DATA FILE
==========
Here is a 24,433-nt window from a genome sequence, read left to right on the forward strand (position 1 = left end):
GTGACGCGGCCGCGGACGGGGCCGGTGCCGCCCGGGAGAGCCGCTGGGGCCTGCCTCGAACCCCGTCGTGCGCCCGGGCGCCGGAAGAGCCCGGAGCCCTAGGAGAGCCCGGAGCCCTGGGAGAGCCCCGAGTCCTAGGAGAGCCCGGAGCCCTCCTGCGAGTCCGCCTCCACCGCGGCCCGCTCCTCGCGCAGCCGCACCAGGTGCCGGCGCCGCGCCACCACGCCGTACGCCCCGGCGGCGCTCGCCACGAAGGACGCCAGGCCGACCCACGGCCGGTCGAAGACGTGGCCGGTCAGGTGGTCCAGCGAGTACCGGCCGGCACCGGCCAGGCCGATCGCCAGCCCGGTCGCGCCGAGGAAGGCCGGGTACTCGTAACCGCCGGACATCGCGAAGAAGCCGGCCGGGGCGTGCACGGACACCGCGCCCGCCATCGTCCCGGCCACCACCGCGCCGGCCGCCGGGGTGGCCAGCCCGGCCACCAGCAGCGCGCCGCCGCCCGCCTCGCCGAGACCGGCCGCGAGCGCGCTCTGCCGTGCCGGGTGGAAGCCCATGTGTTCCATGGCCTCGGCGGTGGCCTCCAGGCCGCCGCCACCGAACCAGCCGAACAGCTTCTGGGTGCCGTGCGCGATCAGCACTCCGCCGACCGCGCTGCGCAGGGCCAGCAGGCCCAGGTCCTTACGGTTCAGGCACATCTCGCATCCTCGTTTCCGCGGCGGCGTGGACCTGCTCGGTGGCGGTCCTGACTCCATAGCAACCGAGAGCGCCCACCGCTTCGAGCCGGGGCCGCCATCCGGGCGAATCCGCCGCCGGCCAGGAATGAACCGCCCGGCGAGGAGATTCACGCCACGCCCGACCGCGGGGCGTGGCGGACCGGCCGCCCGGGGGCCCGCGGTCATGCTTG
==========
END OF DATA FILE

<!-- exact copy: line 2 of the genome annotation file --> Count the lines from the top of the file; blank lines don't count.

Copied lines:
GTGACGCGGCCGCGGACGGGGCCGGTGCCGCCCGGGAGAGCCGCTGGGGCCTGCCTCGAACCCCGTCGTGCGCCCGGGCGCCGGAAGAGCCCGGAGCCCTAGGAGAGCCCGGAGCCCTGGGAGAGCCCCGAGTCCTAGGAGAGCCCGGAGCCCTCCTGCGAGTCCGCCTCCACCGCGGCCCGCTCCTCGCGCAGCCGCACCAGGTGCCGGCGCCGCGCCACCACGCCGTACGCCCCGGCGGCGCTCGCCACGAAGGACGCCAGGCCGACCCACGGCCGGTCGAAGACGTGGCCGGTCAGGTGGTCCAGCGAGTACCGGCCGGCACCGGCCAGGCCGATCGCCAGCCCGGTCGCGCCGAGGAAGGCCGGGTACTCGTAACCGCCGGACATCGCGAAGAAGCCGGCCGGGGCGTGCACGGACACCGCGCCCGCCATCGTCCCGGCCACCACCGCGCCGGCCGCCGGGGTGGCCAGCCCGGCCACCAGCAGCGCGCCGCCGCCCGCCTCGCCGAGACCGGCCGCGAGCGCGCTCTGCCGTGCCGGGTGGAAGCCCATGTGTTCCATGGCCTCGGCGGTGGCCTCCAGGCCGCCGCCACCGAACCAGCCGAACAGCTTCTGGGTGCCGTGCGCGATCAGCACTCCGCCGACCGCGCTGCGCAGGGCCAGCAGGCCCAGGTCCTTACGGTTCAGGCACATCTCGCATCCTCGTTTCCGCGGCGGCGTGGACCTGCTCGGTGGCGGTCCTGACTCCATAGCAACCGAGAGCGCCCACCGCTTCGAGCCGGGGCCGCCATCCGGGCGAATCCGCCGCCGGCCAGGAATGAACCGCCCGGCGAGGAGATTCACGCCACGCCCGACCGCGGGGCGTGGCGGACCGGCCGCCCGGGGGCCCGCGGTCATGCTTG